By Jim Pickerell | 1638 Words | Posted 7/27/2015 | Comments
The interests of the multi-billion dollar social media sites and photographers may finally be coming together thanks to DMCA and imagewiki. The safe harbor provision of the DMCA (Digital Millennium Copyright Act) says, “Online Service Providers (OSPs) cannot receive any financial benefit directly attributable to infringing activity.”  Thus OSPs cannot place ads on user generated content unless they can identify the image’s owner and use policy.

ASMP Responds to Copyright Office Notice of Inquiry

By Jim Pickerell | 209 Words | Posted 7/27/2015 | Comments
ASMP has responded to the April 24, 2015 U.S. Copyright Office Notice of Inquiry, which set out to review “how certain visual works, particularly photographs, graphic artworks, and illustrations are monetized, enforced and registered under the Copyright Act.”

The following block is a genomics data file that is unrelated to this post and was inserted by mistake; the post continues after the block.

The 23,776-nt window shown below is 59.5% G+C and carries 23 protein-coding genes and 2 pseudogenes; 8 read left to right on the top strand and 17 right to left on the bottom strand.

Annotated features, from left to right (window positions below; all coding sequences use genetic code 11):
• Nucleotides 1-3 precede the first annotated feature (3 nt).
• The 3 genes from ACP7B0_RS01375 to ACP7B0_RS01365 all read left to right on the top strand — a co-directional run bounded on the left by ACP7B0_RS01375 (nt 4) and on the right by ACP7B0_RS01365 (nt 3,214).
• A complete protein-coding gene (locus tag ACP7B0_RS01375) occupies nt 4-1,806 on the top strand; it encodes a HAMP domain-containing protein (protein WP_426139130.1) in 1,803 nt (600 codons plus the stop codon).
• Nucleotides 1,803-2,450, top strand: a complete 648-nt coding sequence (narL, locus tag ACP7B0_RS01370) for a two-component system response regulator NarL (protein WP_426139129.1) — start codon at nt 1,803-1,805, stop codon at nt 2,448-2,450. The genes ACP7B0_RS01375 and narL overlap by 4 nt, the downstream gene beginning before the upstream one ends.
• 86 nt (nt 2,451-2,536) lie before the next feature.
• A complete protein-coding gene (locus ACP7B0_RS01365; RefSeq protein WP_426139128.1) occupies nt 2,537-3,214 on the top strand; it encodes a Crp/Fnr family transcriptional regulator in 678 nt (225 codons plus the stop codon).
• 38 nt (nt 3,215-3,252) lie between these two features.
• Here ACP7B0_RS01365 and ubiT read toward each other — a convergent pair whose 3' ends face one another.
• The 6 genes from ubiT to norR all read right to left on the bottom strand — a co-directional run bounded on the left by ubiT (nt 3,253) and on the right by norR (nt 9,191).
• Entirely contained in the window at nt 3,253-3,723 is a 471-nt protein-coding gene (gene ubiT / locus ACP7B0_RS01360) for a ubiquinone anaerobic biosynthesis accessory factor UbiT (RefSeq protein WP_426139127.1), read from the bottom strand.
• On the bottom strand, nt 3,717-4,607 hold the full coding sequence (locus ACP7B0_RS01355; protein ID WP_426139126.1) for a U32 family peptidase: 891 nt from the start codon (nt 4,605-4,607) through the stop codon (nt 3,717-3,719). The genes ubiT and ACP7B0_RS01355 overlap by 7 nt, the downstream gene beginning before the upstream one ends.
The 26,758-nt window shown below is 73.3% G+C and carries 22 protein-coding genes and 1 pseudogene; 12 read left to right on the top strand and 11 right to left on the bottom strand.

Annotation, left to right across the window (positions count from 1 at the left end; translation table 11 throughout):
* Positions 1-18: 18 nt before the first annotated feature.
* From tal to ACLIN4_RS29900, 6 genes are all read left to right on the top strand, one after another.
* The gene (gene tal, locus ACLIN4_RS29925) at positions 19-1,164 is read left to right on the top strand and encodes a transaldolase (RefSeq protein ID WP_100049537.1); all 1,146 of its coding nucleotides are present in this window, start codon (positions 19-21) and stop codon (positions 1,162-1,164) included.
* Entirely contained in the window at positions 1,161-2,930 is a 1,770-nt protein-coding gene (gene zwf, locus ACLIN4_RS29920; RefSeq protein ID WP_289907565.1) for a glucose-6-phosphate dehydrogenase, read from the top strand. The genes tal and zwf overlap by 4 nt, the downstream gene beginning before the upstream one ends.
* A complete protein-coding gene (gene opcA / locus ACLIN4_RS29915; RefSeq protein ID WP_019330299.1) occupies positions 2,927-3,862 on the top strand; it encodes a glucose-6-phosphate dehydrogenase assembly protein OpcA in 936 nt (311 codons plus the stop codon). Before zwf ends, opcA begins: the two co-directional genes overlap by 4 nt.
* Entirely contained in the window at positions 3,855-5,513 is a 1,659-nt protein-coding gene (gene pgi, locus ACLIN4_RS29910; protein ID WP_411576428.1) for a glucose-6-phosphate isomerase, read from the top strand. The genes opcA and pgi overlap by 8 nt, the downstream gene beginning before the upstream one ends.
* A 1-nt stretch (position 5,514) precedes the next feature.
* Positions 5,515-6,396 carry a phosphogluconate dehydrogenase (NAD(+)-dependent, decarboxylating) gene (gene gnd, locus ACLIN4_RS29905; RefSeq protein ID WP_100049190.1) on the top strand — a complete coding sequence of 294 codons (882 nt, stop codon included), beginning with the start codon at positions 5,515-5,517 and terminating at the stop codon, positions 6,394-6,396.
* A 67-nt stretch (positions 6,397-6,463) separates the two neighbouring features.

Future Of Subscription Licensing

By Jim Pickerell | 856 Words | Posted 7/24/2015 | Comments (1)
Subscription licensing is in for some dramatic changes. We know that a significant number of the images subscription customers download are used in the designer’s “creative process,” but never find their way into a deliverable end product. Traditionally, creators of all the images downloaded – whether used in a deliverable product or not – have received an equal royalty share of the revenue paid for the subscriptions.

Scott Braut, New Head of Content For Adobe

By Jim Pickerell | 776 Words | Posted 7/23/2015 | Comments (1)
Adobe has hired Scott Braut, formerly VP of Content at Shutterstock. He has been named Head of Content and will drive the company’s overall content strategy and operations for Creative Cloud. Adobe says content is a strategic area of growth and focus as it builds a growing, strategic creative marketplace. Scott has over 20 years of experience in content licensing, product development, eCommerce, and digital media.

Design & Emotion In Stock Photography

By Jim Pickerell | 125 Words | Posted 7/23/2015 | Comments
Shutterstock has released a new infographic on Design and Emotion in Stock Photography.

About Jim Pickerell

Jim began his career in 1963 as a freelance photojournalist in the Far East. His first major sale, a Life Magazine cover, was a stock photo of the overthrow of the Ngo Dinh Diem government in Saigon, Vietnam.